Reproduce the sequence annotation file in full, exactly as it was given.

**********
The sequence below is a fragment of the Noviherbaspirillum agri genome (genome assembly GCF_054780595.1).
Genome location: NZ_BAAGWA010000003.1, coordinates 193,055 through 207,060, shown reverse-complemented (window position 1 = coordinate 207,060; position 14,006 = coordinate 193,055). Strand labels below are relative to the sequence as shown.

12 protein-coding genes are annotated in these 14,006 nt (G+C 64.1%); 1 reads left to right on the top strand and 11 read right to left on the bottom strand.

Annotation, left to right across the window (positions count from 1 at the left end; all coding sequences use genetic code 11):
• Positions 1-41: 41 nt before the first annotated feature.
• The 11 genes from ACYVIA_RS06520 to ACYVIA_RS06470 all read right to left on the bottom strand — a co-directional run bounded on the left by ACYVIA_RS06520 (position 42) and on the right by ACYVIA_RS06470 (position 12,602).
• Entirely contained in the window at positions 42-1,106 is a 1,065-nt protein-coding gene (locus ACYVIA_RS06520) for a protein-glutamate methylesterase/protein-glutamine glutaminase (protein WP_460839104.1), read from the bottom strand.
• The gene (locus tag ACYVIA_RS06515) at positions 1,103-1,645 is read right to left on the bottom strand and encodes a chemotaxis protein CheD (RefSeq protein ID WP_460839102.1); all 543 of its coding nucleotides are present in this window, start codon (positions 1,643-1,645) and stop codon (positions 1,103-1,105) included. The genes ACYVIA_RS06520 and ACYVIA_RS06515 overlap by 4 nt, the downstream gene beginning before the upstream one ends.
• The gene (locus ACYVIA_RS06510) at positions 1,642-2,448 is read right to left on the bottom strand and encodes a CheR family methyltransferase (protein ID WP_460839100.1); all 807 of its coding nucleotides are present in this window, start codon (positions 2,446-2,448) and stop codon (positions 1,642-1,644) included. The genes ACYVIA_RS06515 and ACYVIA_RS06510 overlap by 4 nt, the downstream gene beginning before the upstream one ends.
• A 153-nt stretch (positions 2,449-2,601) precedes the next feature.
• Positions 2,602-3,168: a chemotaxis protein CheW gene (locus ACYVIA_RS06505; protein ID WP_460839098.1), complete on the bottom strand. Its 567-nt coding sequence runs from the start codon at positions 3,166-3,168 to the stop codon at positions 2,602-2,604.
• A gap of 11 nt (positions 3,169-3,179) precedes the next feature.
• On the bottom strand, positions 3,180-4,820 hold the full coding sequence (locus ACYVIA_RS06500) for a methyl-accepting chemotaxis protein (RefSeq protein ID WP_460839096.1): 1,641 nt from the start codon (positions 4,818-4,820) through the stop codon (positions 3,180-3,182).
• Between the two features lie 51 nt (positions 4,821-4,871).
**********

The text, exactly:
The sequence below is a fragment of the Noviherbaspirillum agri genome (genome assembly GCF_054780595.1).
Genome location: NZ_BAAGWA010000003.1, coordinates 193,055 through 207,060, shown reverse-complemented (window position 1 = coordinate 207,060; position 14,006 = coordinate 193,055). Strand labels below are relative to the sequence as shown.

12 protein-coding genes are annotated in these 14,006 nt (G+C 64.1%); 1 reads left to right on the top strand and 11 read right to left on the bottom strand.

Annotation, left to right across the window (positions count from 1 at the left end; all coding sequences use genetic code 11):
• Positions 1-41: 41 nt before the first annotated feature.
• The 11 genes from ACYVIA_RS06520 to ACYVIA_RS06470 all read right to left on the bottom strand — a co-directional run bounded on the left by ACYVIA_RS06520 (position 42) and on the right by ACYVIA_RS06470 (position 12,602).
• Entirely contained in the window at positions 42-1,106 is a 1,065-nt protein-coding gene (locus ACYVIA_RS06520) for a protein-glutamate methylesterase/protein-glutamine glutaminase (protein WP_460839104.1), read from the bottom strand.
• The gene (locus tag ACYVIA_RS06515) at positions 1,103-1,645 is read right to left on the bottom strand and encodes a chemotaxis protein CheD (RefSeq protein ID WP_460839102.1); all 543 of its coding nucleotides are present in this window, start codon (positions 1,643-1,645) and stop codon (positions 1,103-1,105) included. The genes ACYVIA_RS06520 and ACYVIA_RS06515 overlap by 4 nt, the downstream gene beginning before the upstream one ends.
• The gene (locus ACYVIA_RS06510) at positions 1,642-2,448 is read right to left on the bottom strand and encodes a CheR family methyltransferase (protein ID WP_460839100.1); all 807 of its coding nucleotides are present in this window, start codon (positions 2,446-2,448) and stop codon (positions 1,642-1,644) included. The genes ACYVIA_RS06515 and ACYVIA_RS06510 overlap by 4 nt, the downstream gene beginning before the upstream one ends.
• A 153-nt stretch (positions 2,449-2,601) precedes the next feature.
• Positions 2,602-3,168: a chemotaxis protein CheW gene (locus ACYVIA_RS06505; protein ID WP_460839098.1), complete on the bottom strand. Its 567-nt coding sequence runs from the start codon at positions 3,166-3,168 to the stop codon at positions 2,602-2,604.
• A gap of 11 nt (positions 3,169-3,179) precedes the next feature.
• On the bottom strand, positions 3,180-4,820 hold the full coding sequence (locus ACYVIA_RS06500) for a methyl-accepting chemotaxis protein (RefSeq protein ID WP_460839096.1): 1,641 nt from the start codon (positions 4,818-4,820) through the stop codon (positions 3,180-3,182).
• Between the two features lie 51 nt (positions 4,821-4,871).